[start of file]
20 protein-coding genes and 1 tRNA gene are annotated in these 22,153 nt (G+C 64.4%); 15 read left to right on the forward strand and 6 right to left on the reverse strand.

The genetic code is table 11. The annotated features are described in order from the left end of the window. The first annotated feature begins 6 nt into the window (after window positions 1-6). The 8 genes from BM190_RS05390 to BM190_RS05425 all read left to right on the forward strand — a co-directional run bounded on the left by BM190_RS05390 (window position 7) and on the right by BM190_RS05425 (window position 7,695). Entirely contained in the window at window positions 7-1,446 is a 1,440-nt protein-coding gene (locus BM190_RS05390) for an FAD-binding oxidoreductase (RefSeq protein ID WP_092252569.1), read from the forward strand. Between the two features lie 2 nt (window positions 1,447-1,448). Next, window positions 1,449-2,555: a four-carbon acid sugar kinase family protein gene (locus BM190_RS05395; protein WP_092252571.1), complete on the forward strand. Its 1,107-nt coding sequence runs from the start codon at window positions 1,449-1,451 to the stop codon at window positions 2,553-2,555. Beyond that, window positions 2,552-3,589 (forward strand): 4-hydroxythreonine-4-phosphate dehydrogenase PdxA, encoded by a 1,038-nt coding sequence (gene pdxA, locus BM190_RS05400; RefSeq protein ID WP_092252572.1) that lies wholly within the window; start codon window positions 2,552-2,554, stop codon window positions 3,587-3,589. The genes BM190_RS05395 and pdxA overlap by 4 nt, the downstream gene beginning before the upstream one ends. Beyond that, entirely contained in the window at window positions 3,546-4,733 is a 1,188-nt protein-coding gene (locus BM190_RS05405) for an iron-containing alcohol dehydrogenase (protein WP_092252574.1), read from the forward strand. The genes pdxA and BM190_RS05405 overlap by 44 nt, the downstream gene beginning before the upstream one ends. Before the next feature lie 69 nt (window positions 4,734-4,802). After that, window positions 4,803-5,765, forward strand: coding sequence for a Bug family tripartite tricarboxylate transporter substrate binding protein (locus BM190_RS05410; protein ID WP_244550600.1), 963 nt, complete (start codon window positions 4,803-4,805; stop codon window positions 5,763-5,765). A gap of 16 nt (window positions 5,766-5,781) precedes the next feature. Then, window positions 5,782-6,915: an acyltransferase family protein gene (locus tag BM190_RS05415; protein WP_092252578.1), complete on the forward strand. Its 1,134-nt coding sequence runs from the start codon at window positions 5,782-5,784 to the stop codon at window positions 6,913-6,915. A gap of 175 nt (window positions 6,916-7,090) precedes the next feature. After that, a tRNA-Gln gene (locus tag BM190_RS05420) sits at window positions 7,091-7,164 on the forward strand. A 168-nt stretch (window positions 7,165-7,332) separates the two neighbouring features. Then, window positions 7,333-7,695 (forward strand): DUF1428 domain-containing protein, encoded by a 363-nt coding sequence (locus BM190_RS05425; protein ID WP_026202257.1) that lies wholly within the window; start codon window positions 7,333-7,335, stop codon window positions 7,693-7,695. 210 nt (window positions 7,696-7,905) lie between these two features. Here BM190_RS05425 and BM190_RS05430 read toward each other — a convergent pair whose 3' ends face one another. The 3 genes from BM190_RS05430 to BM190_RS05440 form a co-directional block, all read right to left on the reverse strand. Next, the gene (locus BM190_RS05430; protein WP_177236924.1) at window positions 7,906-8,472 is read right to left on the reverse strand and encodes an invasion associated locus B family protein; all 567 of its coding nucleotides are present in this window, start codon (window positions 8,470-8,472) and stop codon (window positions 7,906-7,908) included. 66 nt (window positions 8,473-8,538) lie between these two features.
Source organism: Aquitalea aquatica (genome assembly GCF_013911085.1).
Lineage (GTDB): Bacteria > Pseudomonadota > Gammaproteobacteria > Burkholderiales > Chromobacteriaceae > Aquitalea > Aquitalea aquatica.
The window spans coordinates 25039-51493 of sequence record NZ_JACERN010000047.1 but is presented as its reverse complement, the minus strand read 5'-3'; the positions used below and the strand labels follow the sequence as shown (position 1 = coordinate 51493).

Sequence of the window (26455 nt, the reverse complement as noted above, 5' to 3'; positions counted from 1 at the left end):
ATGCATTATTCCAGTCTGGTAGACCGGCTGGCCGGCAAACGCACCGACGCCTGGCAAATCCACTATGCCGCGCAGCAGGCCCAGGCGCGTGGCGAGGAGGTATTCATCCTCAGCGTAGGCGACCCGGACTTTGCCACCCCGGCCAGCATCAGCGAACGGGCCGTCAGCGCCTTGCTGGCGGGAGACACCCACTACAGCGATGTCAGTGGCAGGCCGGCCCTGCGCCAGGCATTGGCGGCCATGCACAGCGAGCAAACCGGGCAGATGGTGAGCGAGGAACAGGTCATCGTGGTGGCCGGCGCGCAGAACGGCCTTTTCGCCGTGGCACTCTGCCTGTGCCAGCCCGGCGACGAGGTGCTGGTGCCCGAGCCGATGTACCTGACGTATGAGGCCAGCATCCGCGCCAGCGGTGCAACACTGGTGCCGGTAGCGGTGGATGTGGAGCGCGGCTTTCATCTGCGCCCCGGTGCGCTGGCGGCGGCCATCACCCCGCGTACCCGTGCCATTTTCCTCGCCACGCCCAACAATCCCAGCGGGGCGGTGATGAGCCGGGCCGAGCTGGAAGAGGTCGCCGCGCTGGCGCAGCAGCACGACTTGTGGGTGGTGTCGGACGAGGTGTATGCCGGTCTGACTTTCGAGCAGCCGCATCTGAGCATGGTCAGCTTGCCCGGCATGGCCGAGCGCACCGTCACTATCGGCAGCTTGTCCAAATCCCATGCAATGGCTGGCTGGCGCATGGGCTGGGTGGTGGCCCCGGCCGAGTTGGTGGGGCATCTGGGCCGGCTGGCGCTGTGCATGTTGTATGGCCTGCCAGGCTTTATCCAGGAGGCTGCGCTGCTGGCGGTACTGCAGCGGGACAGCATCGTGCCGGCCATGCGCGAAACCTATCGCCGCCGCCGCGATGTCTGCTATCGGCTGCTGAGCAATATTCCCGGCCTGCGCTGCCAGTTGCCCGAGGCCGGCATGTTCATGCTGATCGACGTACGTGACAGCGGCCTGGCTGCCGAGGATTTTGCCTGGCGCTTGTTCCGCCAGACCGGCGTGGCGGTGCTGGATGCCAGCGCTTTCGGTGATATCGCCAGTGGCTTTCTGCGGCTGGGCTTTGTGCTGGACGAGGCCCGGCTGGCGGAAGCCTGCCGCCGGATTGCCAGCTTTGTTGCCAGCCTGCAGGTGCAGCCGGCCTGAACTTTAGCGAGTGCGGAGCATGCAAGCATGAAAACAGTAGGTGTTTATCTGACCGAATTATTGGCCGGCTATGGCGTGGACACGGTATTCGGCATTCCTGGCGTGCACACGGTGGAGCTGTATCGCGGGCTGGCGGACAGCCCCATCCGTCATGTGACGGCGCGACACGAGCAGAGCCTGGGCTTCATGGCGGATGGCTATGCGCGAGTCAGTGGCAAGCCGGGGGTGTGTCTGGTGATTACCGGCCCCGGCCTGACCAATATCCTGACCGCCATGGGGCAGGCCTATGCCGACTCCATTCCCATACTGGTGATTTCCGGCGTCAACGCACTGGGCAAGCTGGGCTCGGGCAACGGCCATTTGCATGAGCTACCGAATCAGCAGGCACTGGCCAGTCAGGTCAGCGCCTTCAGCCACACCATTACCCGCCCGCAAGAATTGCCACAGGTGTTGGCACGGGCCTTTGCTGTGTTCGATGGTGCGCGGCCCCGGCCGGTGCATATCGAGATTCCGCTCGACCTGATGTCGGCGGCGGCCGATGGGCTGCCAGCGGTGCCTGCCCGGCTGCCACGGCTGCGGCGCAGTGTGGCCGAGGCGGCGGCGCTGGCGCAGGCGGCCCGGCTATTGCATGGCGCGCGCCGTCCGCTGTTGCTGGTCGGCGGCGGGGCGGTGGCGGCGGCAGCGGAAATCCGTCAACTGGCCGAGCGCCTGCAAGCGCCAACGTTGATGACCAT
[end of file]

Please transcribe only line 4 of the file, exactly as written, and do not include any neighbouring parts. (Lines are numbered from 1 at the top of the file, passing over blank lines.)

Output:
Lineage (GTDB): Bacteria > Pseudomonadota > Gammaproteobacteria > Burkholderiales > Chromobacteriaceae > Aquitalea > Aquitalea aquatica.